Posted by CD Aquatics on Oct 27 2023
Winter is a season of transformation in the world of ponds. As temperatures drop, wildlife ponds require special care to ensure the health of the aquatic ecosystem within. Taking the right steps in autumn and during the winter months can help you maintain a thriving and balanced nature pond all year round. If you want to create a safe habitat for the wildlife in and around your pond during winter, we’ve got some essential winter care tips to make wildlife pond maintenance easier.
Before the onset of winter, it’s crucial to remove any accumulated leaves, debris and dead plants from your pond. Decaying plant material can release harmful gases as it decomposes, which can be detrimental to aquatic life. Use a pond skimmer or a pond net to gently scoop out any unwanted materials from the surface. Alternatively, a pond vacuum will also do a great job of cleaning your garden pond if it’s been neglected for a while.
When removing debris, try to leave things like logs and pebbles around the pond as this provides a surface for creatures to exit and enter the pond.
Trimming and pruning your wild pond plants during late autumn is a great way to ensure their health during the winter months. Prune any dead or dying foliage, and make sure to submerge hardy water lilies to protect them from freezing temperatures.
Aquatic plants play a vital role in oxygenating your pond and providing shelter for fish and other wildlife. Remove dead or decaying leaves and stems, as these can add excess nutrients to the water and lead to algae problems.
One of the key factors in maintaining a healthy wildlife pond, especially during the winter months, is ensuring an adequate oxygen supply for your pond inhabitants. While you may have already pruned and prepared your existing pond plants, consider adding more oxygenating pond plants to further enhance the oxygen levels of your nature pond. Research and select oxygenating plant species that are well-suited to your pond’s size and local climate. Some common options include Hornwort and Curly Pondweed which are both native to Britain making them perfect additions to your wildlife ponds.
In addition to the essential role of oxygenating plants, pond aeration is another valuable tool for maintaining a thriving wildlife pond, particularly during winter months. Aeration involves introducing oxygen into the water to support fish, beneficial microorganisms and other aquatic life. A pond pump or pond stone will do the job of keeping the water moving, preventing stagnation and increasing the oxygen levels, especially when the pond’s surface is partially frozen
One of the most important steps in winter pond care is ensuring that a portion of the pond’s surface remains ice-free. Getting trapped in an ice layer is one of the biggest threats to pond wildlife. A frozen surface can trap harmful gases and deprive the creatures in your nature pond of oxygen. To prevent this, you can install a pond heater to keep a hole in the ice for gas exchange. Leaving a pond ornament floating on your pond can also prevent it from completely freezing over. In the event of your pond freezing over, avoid breaking the ice or defrosting with boiling water as this will be detrimental to the wildlife living there. Breaking the ice causes vibrations in the water that can harm animals while adding boiling water can negatively raise the heart rate of pond wildlife.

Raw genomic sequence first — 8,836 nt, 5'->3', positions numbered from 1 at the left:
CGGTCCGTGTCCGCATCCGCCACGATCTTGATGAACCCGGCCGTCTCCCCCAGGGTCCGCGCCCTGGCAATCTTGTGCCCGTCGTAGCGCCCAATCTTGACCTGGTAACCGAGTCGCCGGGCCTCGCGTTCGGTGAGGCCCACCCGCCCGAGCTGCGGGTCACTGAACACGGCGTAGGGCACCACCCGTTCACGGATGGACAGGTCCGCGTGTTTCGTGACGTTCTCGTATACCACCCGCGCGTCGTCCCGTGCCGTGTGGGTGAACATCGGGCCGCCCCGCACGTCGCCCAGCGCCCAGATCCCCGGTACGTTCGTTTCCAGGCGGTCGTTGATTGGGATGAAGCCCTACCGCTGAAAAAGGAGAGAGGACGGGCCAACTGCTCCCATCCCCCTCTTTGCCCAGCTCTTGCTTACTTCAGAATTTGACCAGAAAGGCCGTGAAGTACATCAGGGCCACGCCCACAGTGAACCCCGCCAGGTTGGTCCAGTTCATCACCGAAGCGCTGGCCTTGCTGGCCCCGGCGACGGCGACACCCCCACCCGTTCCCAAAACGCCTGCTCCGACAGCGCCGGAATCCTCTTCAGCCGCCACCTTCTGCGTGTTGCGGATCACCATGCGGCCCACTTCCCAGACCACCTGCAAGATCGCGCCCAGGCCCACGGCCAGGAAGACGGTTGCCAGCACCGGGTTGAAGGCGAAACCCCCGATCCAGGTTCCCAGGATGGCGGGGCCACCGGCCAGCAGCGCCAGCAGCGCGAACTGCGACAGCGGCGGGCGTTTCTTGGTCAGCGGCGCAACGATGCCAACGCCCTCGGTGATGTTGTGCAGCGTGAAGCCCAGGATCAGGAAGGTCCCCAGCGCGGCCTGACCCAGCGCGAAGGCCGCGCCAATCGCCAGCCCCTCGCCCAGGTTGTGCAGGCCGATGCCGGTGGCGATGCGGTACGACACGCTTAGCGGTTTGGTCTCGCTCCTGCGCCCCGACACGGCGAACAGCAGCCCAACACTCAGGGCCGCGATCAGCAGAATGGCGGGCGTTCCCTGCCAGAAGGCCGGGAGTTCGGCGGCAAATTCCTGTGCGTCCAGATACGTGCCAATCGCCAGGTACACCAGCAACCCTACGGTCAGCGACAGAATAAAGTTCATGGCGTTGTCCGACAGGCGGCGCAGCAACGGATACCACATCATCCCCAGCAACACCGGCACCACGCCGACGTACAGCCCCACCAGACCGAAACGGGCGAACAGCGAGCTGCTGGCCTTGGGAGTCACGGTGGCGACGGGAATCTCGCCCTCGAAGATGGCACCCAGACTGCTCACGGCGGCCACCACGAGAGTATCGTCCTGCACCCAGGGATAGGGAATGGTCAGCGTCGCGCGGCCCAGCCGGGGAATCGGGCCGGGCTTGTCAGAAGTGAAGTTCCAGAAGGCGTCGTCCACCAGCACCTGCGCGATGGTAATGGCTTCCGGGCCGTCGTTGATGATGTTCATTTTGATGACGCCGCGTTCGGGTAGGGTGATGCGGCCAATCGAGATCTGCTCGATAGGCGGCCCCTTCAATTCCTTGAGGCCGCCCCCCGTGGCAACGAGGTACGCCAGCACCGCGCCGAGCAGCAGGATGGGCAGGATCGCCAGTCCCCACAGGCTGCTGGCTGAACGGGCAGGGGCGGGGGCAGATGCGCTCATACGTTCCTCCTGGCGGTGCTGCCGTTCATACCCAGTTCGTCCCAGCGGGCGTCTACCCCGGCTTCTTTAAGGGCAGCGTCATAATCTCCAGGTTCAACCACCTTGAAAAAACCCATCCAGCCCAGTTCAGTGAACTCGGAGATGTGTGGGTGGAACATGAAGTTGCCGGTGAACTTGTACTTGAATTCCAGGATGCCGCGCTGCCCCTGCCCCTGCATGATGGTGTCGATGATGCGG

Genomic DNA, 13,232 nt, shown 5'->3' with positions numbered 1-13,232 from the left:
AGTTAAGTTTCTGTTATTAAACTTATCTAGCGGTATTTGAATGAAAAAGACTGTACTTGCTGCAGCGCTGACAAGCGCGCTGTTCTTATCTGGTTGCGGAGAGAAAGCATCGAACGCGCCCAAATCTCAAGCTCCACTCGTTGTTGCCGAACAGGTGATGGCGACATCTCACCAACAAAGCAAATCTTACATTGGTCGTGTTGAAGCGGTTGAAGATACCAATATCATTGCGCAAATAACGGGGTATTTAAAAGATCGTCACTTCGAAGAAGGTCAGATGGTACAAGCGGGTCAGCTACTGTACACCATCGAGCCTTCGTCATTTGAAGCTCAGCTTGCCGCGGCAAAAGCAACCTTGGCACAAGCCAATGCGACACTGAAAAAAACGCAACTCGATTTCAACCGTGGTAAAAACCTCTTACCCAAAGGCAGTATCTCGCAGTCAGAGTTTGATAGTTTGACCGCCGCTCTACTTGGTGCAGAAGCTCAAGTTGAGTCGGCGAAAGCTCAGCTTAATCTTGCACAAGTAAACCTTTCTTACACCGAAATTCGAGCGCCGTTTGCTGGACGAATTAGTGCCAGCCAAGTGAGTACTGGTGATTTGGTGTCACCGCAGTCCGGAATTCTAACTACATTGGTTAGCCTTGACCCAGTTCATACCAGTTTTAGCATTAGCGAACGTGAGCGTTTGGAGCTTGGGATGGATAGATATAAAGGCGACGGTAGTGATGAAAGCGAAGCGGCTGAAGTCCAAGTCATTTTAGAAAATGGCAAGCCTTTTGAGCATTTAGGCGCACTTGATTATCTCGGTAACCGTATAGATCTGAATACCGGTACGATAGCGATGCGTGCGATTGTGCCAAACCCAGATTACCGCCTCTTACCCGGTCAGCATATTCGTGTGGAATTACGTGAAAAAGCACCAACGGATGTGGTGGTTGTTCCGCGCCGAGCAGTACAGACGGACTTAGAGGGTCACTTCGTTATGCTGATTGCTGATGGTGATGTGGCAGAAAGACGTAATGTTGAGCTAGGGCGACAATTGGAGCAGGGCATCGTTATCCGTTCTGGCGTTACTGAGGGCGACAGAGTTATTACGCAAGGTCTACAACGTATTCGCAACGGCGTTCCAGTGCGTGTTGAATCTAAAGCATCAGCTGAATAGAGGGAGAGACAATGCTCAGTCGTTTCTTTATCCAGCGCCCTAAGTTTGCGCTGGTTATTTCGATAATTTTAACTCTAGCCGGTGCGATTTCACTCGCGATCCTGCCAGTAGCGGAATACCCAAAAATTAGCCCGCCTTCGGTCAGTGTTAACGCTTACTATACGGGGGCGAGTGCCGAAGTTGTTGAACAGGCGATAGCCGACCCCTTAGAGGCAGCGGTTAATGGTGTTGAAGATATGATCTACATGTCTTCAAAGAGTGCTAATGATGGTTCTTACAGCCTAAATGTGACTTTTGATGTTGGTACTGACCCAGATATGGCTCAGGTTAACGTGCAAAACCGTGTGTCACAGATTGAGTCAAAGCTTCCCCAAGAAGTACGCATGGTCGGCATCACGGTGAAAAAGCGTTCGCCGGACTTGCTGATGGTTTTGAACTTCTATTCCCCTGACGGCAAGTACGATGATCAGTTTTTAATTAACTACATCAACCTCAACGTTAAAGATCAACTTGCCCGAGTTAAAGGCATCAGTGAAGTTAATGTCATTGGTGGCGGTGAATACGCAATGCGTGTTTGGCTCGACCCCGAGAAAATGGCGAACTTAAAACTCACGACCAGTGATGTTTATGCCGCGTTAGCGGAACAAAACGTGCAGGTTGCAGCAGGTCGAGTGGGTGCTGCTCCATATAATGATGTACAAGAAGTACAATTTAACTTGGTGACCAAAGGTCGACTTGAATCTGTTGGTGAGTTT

If you have a small wildlife pond, investing in a cover is an additional measure that can be beneficial during winter months. Pond covers can deter predators like herons from preying on your fish and pond wildlife during winter when other food sources are scarce. These covers act as a physical barrier preventing unwanted visitors from reaching your aquatic inhabitants. If you decide to cover your nature pond, ensure the pond cover doesn’t trap any small garden creatures like hedgehogs or frogs.
Regularly check the water quality of your garden pond throughout the winter. Pond testing kits can help you test for PH, ammonia, nitrites and nitrates to ensure that the conditions are suitable for the health of your pond wildlife. If you keep fish in your pond, feeding them less during the winter is essential. As the temperature drops, fish become less active, and their metabolic rates decrease. Overfeeding can lead to digestive problems and excess food and waste in the pond can compromise water quality creating an uninhabitable environment for pond wildlife. During winter, frequently monitor the parameters of your pond water and make adjustments as needed to ensure the water remains suitable for your aquatic inhabitants.
Consider creating a designated area around your pond where wildlife can find shelter and food during winter months. Plant shrubs and install bird feeders to encourage wildlife into the area. You can also leave leaf litter or fallen branches near the pond for small mammals to retreat. Leaving a patch of long grass also creates a safe place for frogs and other creatures who emerge from the pond. These steps not only provide a refuge for local wildlife but also encourage them to stay away from the immediate vicinity of the pond, reducing the risk of damage or disturbance.
Now is the perfect time to prepare your garden wildlife pond for winter. At CD Aquatics, we stock a range of pond supplies that will help to keep your nature pond thriving throughout the winter. For more information, browse our selection of pond supplies, contact our helpful team online or call us on 01922 416284
Sign up to receive the latest offers & news